In "Jailing Refugees" we urged the US Congress to grant legal permanent residence to all recognized refugees in the US, given that their cases have already been considered in depth as part of the asylum or refugee resettlement process. Some might argue that the current law should remain unchanged because it gives US immigration authorities an opportunity to examine refugees after one year to see if they should be removed because of criminal behavior. We believe this concern is misplaced. Providing LPR status to refugees upon admission would still allow US immigration authorities to put criminals into removal proceedings. Under existing law, US immigration authorities have ample grounds for initiating removal proceedings against lawful permanent residents convicted of crimes and for detaining them during those proceedings.
Sec. 10: Conditions of Detention
We welcome the provision in the Refugee Protection Act of 2010 that would define the requirements for medical screening and treatment of detainees with medical needs. We documented this need in our March 2009 report, "Detained and Dismissed: Women's Struggles to Obtain Health Care in United States Immigration Detention." Abuses found in that report ranged from delays in medical treatment and testing in cases where symptoms indicated that women's lives and well-being could be at risk, to the shackling of pregnant women during transport, to systematic failures in providing routine care.
Certain themes arose again and again in our interviews with women in US immigration detention. They did not have accurate information about available health services. Care and treatment were often delayed and sometimes denied. Confidentiality of medical information was often breached. Women had trouble directly accessing facility health clinics and persuading security guards that they needed medical attention. Interpreters were not always available during exams. Security guards were sometimes inside exam rooms, invading privacy and encroaching on the patient-provider relationship. Some women feared retaliation or negative consequences to their immigration cases if they sought care. A few were not given the option to refuse medication or received other inappropriate treatment. Full medical records were not available when the detained women were transferred or released. Written complaints about medical care through facility grievance procedures went ignored. The list goes on. We welcome your attention to rectifying these grievous breaches in medical screening and treatment for immigration detainees.
We also commend you, Mr. Chairman for introducing some reasonable checks on ICE's currently unfettered discretion to transfer immigrant detainees far away from their attorneys, witnesses, and evidence, and family members. Our December 2009 report, "Locked Up Far Away: The Transfer of Immigrants to Remote Detention Centers in the United States," documents the deleterious impact of transfers to remote locations on detainees rights, particularly the disruption of attorney-client relationships and separation from families and communities of support. As we reported in "Locked Up Far Away," an attorney who represents immigrant detainees said:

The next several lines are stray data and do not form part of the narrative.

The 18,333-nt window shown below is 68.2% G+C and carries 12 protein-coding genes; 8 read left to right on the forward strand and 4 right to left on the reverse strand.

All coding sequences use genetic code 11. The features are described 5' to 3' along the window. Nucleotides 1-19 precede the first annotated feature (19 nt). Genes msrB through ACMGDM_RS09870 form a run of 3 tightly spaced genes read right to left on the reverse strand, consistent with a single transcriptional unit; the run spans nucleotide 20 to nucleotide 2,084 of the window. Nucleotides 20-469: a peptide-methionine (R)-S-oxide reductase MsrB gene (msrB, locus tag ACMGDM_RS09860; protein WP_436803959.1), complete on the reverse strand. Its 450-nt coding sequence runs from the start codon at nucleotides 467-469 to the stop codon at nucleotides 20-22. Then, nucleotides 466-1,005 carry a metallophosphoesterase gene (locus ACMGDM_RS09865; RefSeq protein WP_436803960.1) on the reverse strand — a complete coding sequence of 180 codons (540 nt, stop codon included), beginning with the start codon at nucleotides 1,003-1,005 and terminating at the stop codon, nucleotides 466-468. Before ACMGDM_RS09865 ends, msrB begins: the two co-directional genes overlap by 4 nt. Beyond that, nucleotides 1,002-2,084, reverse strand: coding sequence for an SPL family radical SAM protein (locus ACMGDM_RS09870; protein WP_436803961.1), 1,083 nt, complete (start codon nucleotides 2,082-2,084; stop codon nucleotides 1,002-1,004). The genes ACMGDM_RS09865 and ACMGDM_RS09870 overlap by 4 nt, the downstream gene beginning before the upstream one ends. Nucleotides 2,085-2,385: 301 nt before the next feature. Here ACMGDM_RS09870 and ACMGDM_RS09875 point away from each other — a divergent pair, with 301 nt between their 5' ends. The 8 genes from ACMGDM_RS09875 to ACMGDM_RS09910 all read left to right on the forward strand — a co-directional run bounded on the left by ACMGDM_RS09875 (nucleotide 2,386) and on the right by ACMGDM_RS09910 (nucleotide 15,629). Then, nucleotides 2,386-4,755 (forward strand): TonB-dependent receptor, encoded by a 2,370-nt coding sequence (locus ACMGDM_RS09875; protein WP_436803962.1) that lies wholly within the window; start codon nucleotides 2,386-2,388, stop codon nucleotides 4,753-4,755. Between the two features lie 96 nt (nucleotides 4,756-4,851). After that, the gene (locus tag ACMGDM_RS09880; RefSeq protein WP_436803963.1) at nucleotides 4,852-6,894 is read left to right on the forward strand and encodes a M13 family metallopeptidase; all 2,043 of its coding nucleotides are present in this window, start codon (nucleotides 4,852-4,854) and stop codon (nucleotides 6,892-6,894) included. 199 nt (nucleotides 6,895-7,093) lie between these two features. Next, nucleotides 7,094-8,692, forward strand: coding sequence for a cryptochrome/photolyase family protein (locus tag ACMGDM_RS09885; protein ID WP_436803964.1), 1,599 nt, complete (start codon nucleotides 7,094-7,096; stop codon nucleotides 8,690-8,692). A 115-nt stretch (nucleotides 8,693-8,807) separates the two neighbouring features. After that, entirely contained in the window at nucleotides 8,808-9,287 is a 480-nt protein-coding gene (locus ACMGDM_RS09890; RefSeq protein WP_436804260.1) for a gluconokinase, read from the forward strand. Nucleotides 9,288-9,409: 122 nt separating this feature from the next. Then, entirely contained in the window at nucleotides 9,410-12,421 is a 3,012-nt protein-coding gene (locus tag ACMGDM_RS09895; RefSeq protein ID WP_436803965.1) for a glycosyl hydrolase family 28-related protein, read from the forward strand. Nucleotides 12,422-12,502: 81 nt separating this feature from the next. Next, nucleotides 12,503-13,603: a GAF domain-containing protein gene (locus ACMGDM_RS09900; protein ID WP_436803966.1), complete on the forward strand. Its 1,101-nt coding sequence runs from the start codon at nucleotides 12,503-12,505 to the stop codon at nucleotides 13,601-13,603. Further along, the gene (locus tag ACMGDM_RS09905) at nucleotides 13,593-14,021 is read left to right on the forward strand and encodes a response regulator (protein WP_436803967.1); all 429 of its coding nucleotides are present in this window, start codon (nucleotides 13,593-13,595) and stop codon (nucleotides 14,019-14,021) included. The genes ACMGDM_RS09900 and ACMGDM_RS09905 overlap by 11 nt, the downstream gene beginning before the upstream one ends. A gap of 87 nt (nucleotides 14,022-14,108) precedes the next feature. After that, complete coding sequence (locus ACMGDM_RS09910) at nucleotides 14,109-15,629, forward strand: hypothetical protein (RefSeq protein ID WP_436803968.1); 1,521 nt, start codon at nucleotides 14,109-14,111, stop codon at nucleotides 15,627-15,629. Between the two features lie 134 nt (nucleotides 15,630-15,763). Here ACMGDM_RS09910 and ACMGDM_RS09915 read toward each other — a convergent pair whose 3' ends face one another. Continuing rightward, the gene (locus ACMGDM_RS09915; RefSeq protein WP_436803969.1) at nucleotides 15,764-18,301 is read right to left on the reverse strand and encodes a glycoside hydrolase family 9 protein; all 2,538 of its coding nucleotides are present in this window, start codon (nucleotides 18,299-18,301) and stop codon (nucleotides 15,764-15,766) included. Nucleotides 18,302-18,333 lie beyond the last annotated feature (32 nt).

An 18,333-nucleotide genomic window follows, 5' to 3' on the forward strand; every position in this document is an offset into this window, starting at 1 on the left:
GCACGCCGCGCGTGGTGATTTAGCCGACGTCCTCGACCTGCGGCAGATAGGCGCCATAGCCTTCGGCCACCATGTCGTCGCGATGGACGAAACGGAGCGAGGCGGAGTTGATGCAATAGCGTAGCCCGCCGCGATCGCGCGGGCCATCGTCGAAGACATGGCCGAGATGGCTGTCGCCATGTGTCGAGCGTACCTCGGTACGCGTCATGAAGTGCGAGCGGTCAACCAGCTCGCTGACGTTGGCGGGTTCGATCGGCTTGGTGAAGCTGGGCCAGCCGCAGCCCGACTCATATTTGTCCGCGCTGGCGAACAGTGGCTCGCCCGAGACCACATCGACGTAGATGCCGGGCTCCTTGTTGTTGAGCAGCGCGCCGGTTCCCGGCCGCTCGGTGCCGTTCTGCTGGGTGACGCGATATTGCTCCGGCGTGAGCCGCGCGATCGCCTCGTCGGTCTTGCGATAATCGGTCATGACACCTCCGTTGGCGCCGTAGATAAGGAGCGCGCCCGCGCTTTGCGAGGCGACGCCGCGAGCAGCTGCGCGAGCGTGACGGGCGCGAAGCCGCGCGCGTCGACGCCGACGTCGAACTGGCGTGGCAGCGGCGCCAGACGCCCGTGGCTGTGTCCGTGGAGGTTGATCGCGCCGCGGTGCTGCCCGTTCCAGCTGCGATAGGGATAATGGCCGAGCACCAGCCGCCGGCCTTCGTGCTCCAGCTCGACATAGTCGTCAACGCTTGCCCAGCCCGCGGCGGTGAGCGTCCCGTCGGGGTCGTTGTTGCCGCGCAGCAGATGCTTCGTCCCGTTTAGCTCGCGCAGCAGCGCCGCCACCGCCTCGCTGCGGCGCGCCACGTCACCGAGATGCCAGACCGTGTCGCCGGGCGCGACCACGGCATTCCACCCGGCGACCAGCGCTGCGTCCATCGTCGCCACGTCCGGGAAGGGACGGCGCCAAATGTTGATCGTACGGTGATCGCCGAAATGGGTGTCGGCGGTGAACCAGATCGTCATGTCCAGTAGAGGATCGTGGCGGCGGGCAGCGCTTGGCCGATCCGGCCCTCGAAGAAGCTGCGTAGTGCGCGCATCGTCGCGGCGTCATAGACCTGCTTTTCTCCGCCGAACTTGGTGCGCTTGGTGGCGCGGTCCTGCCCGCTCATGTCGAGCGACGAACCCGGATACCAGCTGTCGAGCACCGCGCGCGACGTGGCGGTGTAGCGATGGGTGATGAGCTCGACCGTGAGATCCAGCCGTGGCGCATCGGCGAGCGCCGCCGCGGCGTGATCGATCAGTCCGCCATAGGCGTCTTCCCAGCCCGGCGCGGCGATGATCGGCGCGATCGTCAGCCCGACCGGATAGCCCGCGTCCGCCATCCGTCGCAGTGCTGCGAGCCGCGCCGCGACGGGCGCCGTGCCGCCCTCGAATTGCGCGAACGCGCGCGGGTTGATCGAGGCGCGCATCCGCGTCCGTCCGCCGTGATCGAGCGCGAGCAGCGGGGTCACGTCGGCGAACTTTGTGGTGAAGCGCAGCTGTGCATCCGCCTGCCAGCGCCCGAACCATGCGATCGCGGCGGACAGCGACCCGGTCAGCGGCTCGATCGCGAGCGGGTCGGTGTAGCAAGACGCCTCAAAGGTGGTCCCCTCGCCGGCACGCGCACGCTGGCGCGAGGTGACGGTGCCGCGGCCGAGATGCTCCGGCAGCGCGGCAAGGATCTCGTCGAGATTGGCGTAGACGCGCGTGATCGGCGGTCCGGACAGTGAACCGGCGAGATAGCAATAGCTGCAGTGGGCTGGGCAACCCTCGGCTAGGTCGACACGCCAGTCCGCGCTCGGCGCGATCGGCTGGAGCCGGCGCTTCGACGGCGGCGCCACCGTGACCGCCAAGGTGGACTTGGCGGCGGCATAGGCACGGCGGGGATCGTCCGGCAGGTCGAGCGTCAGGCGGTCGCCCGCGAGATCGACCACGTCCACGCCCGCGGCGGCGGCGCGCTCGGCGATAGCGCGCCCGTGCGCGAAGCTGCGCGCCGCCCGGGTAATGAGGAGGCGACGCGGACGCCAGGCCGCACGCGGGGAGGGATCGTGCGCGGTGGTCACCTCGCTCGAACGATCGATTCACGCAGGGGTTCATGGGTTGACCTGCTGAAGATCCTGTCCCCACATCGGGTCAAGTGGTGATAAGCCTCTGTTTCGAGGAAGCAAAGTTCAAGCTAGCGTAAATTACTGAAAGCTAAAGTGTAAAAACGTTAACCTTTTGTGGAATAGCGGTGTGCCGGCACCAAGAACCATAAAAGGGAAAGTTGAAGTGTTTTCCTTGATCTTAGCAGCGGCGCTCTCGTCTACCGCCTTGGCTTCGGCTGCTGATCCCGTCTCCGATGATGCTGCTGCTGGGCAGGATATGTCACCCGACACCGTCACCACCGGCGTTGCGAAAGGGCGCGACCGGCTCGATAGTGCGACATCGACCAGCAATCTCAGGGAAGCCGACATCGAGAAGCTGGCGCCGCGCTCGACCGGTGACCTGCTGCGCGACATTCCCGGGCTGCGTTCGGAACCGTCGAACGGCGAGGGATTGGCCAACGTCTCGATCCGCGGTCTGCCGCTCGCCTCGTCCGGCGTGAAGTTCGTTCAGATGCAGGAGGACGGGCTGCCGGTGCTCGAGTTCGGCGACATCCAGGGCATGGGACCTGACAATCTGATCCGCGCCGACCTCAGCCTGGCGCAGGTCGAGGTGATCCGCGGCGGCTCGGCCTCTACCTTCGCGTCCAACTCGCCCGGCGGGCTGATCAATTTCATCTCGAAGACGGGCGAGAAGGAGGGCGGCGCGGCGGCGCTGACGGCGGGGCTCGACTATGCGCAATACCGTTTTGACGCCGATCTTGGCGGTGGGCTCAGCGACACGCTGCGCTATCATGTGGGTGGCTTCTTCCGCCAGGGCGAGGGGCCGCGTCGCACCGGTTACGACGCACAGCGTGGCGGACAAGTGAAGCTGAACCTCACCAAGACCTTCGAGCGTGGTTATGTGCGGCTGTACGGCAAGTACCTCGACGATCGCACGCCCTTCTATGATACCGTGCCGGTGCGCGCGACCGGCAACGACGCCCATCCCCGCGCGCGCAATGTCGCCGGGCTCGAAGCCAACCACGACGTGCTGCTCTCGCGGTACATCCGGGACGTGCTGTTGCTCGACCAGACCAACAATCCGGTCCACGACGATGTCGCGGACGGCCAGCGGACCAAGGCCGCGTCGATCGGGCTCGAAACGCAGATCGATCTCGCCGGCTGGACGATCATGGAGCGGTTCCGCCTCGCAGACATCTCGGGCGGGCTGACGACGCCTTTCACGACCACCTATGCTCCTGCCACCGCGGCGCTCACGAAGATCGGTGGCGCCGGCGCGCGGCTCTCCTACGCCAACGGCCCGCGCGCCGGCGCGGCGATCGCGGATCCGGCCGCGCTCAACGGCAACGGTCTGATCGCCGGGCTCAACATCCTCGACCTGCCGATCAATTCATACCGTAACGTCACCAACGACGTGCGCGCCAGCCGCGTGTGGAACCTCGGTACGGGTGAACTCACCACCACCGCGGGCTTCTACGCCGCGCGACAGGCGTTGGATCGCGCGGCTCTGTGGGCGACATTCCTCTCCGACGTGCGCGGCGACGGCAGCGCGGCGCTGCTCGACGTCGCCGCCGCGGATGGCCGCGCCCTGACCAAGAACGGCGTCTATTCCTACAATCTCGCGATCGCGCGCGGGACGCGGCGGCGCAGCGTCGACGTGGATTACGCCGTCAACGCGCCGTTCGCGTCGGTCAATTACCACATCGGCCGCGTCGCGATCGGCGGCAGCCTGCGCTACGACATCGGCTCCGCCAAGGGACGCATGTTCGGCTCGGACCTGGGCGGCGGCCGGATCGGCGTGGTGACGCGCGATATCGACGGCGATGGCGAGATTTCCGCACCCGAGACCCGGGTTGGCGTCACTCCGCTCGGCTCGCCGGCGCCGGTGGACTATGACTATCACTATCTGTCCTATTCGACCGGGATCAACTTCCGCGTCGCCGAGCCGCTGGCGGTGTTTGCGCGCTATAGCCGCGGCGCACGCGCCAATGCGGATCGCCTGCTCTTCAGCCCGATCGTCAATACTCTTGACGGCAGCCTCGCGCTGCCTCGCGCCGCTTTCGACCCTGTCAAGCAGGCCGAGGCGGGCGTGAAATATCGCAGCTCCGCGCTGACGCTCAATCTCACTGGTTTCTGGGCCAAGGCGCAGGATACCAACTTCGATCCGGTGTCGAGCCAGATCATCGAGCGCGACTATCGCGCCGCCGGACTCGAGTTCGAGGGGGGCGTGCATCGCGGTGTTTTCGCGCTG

The transfers are devastating-absolutely devastating. [The detainees] are loaded onto a plane in the middle of the night. They have no idea where they are, no idea what [US] state they are in. I cannot overemphasize the psychological trauma to these people. What it does to their family members cannot be fully captured either. I have taken calls from seriously hysterical family members-incredibly traumatized people-sobbing on the phone, crying out, "I don't know where my son or husband is!"[ii]
As our research has shown, 1.4 million detainee transfers have occurred between 1999 and 2008-revealing the widespread nature of this problem, which infringes upon immigrants' fundamental right to a fair trial in immigration court.
Sec. 11: Timely Notice of Immigration Charges
The provision in the Refugee Protection Act of 2010 that would require that the notice to appear, the charging document used in immigration proceedings, is filed in the court nearest to the location in which a non-citizen is apprehended by ICE, would help to establish fair trial standards in immigration court and curb the problem of detainees being transferred far away from attorneys, key witnesses, and evidence in their cases.
Sec. 4: Protection of Victims of Terrorism from Being Defined as Terrorists
Finally, Human Rights Watch wishes to voice our support for the provisions in the Refugee Protection Act of 2010 that would address the overly broad inadmissibility grounds under current law relating to material support for broadly defined terrorist activities. We note that this legislation would retain existing bars on admission of people who the US has reasonable grounds for regarding as a danger to the United States, including all the other grounds of inadmissibility in INA 212(a)(3)(B). We are pleased that the Refugee Protection Act of 2010 would create an exception to the material support bar for cases in which the activities were a result of coercion, and we support the bill's elimination of the Tier III category of terrorist group. This change will prevent innocent people, often the victims of terrorism themselves, from being wrongly branded as terrorists and denied admission and other essential protections. Given that the Tier III definition of a terrorist organization includes any group of two or more people, whether organized or not, that engages in broadly defined terrorist activities, it is likely that even US-supported insurgencies (or past insurgencies) in places such as Afghanistan, Iraq, and Burma would be covered. To date, waivers that are intended to prevent a denial of admissibility on material support grounds to refugees deserving of US protection have been piecemeal and insufficient. The law needs to be changed.
[i] Andrew I. Schoenholtz and Jonathan Jacobs, "The State of Asylum: Representation: Ideas for Change," Georgetown Immigration Law Journal, vol. 16, summer 2002, p. 739.
[ii] Human Rights Watch interview with Rebecca Schreve, immigration attorney, El Paso, Texas, January 29, 2009, reported in Human Rights Watch, Locked Up Far Away: The Transfer of Immigrants to Remote Detention Centers in the United States, December 2009, https://www.hrw.org/node/86789, p. 2.